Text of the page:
On Friday, the World Health Organization (WHO) declined to declare the ongoing Ebola outbreak in the Democratic Republic of Congo (DRC) an international emergency even after its spread this week into neighboring Uganda. The DRC Ebola outbreak ranks as the second deadliest in history.
Health officials of the WHO advised against declaring a public health emergency because the risk of the infection spreading beyond the region remained low and it could have backfired. They explained that other countries might have reacted by closing borders, stopping flights to the region, restricting travel, and taking steps that could have affected the economy of DRC.
A public health expert from Norway, Dr. Preben Aavitsland, who served as the acting chair of the emergency committee advising the WHO said, “There was not much to be gained but potentially a lot to lose.”
Also, the panelists said in a statement, “It was ‘deeply disappointed’ that donor nations have not given as much money as the W.H.O. and affected nations need to battle the outbreak.”
In recent months, some global public health officials have argued that the WHO should declare an international emergency to let the world know about the Ebola crisis.
On Friday, Dr. Jeremy Farrar, director of the Welcome Trust, a UK-based health foundation, said that an international declaration would have strengthened the efforts to control the ongoing Ebola outbreak.
Dr. Farrar said, “It would have raised the levels of international political support and enhanced diplomatic, public health, security and logistic efforts.”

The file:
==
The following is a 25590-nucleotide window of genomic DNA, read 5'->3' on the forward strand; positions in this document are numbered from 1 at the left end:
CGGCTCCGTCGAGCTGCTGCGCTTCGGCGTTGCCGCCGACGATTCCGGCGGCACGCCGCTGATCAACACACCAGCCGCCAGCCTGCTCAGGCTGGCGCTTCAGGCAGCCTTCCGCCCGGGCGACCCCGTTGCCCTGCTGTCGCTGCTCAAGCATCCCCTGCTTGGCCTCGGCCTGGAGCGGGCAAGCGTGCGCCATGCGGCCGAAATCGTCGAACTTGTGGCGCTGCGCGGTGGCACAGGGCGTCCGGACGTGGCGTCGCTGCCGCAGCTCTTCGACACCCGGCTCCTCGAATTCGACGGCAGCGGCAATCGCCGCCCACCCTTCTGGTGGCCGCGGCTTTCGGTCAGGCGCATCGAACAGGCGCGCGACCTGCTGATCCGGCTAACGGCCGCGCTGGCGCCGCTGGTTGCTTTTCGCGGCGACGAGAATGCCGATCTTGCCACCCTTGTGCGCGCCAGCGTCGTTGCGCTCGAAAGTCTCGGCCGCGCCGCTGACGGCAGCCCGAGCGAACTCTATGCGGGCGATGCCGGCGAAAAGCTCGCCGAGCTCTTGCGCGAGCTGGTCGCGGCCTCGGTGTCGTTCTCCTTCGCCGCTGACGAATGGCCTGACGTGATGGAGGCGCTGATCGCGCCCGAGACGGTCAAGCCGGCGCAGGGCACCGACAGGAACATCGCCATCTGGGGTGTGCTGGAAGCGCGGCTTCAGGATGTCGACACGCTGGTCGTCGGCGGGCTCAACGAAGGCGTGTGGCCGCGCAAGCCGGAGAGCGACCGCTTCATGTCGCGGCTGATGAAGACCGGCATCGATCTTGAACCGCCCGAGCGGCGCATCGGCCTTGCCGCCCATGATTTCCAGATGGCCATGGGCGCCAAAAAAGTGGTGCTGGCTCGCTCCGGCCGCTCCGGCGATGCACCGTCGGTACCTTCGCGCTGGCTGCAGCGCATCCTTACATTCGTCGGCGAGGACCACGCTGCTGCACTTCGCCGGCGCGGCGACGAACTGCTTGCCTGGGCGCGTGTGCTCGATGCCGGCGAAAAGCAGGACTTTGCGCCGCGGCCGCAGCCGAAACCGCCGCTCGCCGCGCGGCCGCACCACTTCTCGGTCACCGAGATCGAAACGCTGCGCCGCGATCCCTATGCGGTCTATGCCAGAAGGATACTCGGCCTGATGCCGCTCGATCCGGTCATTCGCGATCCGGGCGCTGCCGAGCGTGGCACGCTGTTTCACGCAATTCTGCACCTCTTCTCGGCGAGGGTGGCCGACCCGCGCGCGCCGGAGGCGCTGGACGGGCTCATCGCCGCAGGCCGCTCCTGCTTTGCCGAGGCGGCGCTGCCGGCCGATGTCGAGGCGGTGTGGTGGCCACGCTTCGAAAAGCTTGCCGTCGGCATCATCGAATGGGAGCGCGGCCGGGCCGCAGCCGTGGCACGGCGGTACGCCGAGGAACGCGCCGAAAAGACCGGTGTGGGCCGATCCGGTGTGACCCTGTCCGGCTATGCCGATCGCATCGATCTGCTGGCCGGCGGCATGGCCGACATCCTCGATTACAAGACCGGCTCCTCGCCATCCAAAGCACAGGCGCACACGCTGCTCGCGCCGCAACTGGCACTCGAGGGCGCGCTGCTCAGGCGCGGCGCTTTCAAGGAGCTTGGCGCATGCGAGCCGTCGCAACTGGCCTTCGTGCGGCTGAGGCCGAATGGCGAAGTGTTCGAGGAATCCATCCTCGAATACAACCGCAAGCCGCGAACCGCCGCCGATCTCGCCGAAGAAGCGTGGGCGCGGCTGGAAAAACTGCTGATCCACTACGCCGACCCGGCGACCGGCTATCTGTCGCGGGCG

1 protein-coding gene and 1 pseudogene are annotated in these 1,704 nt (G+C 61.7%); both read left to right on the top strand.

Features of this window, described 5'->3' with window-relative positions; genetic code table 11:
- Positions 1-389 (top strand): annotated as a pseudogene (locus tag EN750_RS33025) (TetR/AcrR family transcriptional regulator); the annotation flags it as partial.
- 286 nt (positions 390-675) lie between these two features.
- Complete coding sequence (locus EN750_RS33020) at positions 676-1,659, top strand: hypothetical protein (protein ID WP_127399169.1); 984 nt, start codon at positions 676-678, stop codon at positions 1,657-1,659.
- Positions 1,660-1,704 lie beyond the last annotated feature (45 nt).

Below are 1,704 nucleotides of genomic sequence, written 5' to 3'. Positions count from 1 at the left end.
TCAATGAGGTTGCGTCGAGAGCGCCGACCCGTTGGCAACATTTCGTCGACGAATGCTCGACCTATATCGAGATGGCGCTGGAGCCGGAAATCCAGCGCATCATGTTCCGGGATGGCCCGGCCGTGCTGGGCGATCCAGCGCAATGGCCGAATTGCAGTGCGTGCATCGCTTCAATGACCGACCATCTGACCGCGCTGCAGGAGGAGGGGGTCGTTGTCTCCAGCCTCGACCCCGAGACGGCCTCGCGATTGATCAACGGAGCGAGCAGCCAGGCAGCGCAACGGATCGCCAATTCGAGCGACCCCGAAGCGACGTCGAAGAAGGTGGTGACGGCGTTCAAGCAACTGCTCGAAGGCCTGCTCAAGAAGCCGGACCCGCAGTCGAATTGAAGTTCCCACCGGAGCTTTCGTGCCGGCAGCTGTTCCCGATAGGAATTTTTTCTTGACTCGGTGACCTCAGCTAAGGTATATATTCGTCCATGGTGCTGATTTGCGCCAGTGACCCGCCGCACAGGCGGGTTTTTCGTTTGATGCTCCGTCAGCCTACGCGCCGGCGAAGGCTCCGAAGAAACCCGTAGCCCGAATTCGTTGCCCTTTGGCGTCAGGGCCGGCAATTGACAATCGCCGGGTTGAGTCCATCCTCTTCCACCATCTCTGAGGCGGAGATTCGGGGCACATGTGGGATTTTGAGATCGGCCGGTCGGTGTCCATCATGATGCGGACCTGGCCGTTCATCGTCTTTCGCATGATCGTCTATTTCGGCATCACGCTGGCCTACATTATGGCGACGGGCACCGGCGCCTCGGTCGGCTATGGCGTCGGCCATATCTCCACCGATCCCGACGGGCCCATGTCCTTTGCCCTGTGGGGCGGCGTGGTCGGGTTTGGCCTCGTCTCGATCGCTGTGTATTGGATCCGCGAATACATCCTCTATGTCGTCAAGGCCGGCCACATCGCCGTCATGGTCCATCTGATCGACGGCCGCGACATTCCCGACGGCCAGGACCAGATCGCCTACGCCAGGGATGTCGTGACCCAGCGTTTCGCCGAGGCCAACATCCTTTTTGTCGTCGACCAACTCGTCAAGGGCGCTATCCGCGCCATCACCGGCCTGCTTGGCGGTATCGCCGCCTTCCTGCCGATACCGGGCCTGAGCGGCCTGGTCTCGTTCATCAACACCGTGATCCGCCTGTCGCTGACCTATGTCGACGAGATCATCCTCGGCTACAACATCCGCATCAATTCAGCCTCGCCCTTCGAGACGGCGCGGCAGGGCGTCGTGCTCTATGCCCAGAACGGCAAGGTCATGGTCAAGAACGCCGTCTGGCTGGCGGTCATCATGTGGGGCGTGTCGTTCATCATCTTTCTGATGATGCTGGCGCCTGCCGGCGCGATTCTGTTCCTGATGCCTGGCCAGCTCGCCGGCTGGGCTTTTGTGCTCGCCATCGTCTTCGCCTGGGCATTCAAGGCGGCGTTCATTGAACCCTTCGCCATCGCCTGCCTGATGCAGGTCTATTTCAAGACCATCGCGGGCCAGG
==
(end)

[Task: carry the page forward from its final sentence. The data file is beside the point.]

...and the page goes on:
WHO Director-General Dr. Tedros Adhanom Gebreyesus accepted the panelists’recommendation, saying
The WHO requested $98 million for tackling Ebola outbreak in DRC; however, it has received only $44 million so far. In an interview, Dr. Tedros said the organization received commitments from the United States, the United Kingdom, and Germany.
The director-general said, “We’ve never seen an outbreak like this. It happened in a chronic war zone and overlapped with an election that politicized the whole situation. Militia attacks kept interrupting the operations, and when that happens, the virus gets a free ride.”
With over 2,100 infected and 1,400 deaths, the DRC Ebola outbreak has surpassed by the 2013-2016 West Africa outbreak that saw 28,000 infected and 11,000 deaths.
Dr. Tedros said, “Supplies of the Ebola vaccine are running low.” However, on Thursday, Merck agreed to reopen its plant and make more vaccines. He said, “To stretch supplies until those arrive, doses are being split and a new Johnson & Johnson vaccine will be rolled out soon.”
The DRC Ebola outbreak began in August. The efforts to combat the outbreak have been affected by community mistrust and ongoing violence. In March, “Doctors Without Borders” evacuated its health workers from the epicenter after its clinics in Katwa and Butembo were burned down by militants. In April, a doctor from Cameroon, who worked for the WHO, was targeted and killed.